Vangelis RIP, part 2

A few more thoughts today, about Vangelis’ music.

A prominent issue in his reputation is that the release of the Blade Runner score, on LP or CD, was delayed for years, a decade, for some abstruse copyright reasons. It took so long for these reasons to be cleared, that one record label brought out an *orchestrated* version of the score, released on an LP that I bought at the time but which I no longer have. Once the original soundtrack music was released, multiple album versions came to exist. I have an early limited edition CD from Off World Music, number 1665 of 2000, copyright 1993. (The movie was released in 1982.) Then I have the official release from Atlantic, on CD, copyright 1994. Much later came a three-disc “25th anniversary” box, copyright 2007 by Warner Bros., with the previously released soundtrack on disc 1, minor previously-unreleased cuts from the soundtrack on disc 2, and a third disc of remixes, some of them jazzy. I’ve failed to listen through the 2nd and 3rd discs.

Vangelis continued to do movie scores, but erratically. Obituaries call him prolific, but he was nowhere as prolific as John Williams, or any of the other routine film composers of the ’70s or ’80s.

He did two more grand movie scores: for 1492: Conquest of Paradise, and for Alexander. These are as full-bodied as anything by John Williams.

Some of his other scores had very little music. Especially for Missing, with a single very gentle, optimistic motif as the film ends, and The Bounty, beginning with a singular mournful four-note descending minor theme: it tells you, upfront, this is not a happy movie, you’re not going to get out of it alive. Vangelis was brilliant in his evoking emotion from a few notes.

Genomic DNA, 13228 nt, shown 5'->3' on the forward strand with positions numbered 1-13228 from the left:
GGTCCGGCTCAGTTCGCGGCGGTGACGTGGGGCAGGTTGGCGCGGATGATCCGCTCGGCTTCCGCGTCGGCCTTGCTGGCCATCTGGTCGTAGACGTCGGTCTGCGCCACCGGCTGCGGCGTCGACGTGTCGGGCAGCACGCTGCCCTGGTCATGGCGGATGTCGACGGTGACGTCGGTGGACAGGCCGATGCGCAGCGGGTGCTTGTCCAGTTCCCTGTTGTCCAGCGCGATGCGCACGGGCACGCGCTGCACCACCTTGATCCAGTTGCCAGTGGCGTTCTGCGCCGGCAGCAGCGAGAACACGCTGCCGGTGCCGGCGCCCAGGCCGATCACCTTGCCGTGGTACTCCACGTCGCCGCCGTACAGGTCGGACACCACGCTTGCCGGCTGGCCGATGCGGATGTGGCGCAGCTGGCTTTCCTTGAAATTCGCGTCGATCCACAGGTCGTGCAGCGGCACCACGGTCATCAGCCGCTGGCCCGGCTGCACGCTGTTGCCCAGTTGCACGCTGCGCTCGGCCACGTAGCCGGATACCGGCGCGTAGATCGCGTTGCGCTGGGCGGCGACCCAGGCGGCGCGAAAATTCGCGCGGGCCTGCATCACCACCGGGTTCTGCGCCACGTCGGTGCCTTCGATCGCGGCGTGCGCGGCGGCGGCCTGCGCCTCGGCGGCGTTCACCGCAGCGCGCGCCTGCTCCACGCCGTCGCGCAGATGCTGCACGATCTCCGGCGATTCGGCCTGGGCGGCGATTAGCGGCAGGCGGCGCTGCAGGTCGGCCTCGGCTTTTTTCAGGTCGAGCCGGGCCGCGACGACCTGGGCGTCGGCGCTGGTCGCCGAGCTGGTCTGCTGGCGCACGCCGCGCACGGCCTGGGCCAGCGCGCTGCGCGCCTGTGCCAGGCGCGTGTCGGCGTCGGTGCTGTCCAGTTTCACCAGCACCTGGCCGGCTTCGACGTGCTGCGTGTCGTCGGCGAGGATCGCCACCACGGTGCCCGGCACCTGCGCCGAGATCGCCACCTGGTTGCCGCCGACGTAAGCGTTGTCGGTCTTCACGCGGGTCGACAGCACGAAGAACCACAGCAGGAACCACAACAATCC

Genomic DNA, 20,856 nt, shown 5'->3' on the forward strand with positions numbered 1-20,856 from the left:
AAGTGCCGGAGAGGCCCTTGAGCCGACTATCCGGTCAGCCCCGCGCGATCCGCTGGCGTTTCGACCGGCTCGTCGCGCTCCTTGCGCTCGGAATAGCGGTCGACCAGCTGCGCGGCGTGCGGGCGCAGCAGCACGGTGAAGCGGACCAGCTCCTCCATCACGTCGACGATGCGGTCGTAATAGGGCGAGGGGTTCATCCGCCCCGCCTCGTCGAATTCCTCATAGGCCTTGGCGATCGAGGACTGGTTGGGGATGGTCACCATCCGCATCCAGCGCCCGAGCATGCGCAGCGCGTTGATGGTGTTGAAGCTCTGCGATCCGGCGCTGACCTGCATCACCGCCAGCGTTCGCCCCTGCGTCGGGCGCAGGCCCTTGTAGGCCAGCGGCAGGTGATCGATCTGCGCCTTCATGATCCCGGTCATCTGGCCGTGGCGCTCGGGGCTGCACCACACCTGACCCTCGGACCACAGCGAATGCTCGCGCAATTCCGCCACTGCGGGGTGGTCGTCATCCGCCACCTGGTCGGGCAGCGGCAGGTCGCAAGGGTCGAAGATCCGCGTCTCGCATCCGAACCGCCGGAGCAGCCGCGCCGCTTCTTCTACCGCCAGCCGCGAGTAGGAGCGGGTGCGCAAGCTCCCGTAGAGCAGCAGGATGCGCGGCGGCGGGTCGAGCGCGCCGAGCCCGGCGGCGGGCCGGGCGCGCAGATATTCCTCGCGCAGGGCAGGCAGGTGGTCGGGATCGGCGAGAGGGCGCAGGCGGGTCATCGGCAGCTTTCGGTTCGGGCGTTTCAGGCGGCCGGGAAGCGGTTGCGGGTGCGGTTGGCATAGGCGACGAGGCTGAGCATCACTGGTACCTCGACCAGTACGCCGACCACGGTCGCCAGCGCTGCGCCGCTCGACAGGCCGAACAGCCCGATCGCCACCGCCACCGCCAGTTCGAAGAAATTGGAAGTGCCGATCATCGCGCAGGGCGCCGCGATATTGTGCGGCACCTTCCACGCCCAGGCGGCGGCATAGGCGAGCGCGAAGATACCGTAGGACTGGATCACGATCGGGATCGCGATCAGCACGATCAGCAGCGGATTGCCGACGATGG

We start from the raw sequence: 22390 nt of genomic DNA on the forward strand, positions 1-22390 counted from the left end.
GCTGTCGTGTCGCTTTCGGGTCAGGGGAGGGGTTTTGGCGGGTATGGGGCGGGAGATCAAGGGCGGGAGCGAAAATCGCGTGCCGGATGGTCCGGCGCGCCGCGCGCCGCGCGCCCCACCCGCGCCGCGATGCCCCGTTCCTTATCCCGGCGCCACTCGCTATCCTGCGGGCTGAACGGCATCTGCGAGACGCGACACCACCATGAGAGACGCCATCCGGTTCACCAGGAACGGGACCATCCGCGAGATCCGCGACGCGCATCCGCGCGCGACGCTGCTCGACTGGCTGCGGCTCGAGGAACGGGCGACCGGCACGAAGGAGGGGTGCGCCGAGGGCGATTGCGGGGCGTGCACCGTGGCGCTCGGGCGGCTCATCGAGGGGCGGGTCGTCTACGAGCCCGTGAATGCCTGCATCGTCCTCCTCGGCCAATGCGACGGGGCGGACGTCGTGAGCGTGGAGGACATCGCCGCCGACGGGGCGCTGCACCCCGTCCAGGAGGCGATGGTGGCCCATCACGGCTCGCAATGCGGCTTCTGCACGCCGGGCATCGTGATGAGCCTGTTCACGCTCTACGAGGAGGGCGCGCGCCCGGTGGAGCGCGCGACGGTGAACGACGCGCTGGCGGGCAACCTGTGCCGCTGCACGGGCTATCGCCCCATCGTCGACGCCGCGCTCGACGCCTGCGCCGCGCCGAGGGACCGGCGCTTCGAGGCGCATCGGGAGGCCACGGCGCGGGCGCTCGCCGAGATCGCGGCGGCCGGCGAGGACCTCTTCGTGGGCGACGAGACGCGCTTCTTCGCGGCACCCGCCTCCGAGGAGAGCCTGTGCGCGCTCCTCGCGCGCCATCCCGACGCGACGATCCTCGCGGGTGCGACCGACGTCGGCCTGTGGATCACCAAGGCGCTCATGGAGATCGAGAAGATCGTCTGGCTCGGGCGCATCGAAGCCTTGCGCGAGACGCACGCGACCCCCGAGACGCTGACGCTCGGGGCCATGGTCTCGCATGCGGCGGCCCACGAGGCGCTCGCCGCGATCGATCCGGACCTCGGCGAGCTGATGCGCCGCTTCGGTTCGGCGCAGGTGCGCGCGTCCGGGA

He did many more studio albums, and occasional films. He’s done some scores for NASA videos. Other studio albums included concept and concert works like Mask, El Greco, Oceanic, The City, and Direct. There was even one called Invisible Connections, released originally on LP by Deutsche Grammaphone (!), which I’ve somehow neglected to replace on CD.

The late album I keep coming back to is Mythodea, a choral symphony, with a glorious duet in the last movement by sopranos Kathleen Battle and Jessye Norman.

There have been several albums over the years that are, in effect, samplers or “best of” collections, worth seeking out if you have no other of his CDs. These include Themes, from 1989, including two tracks from the Blade Runner soundtrack (“End Titles” and “Love Theme,” indicated as “previously unreleased,” which was true at that time!)

Portraits came in 1996, with some of the same film cuts, and some cuts from earlier albums. Reprise in 1999 included a couple previously-unreleased themes from movies with so little music they didn’t merit full albums — themes from Bitter Moon and from The Plague.

And most recently Nocturne (2018) is a set of piano versions of numerous themes, including the duet from Mythodea, the Blade Runner love theme, Chariots of Fire, and 1492.

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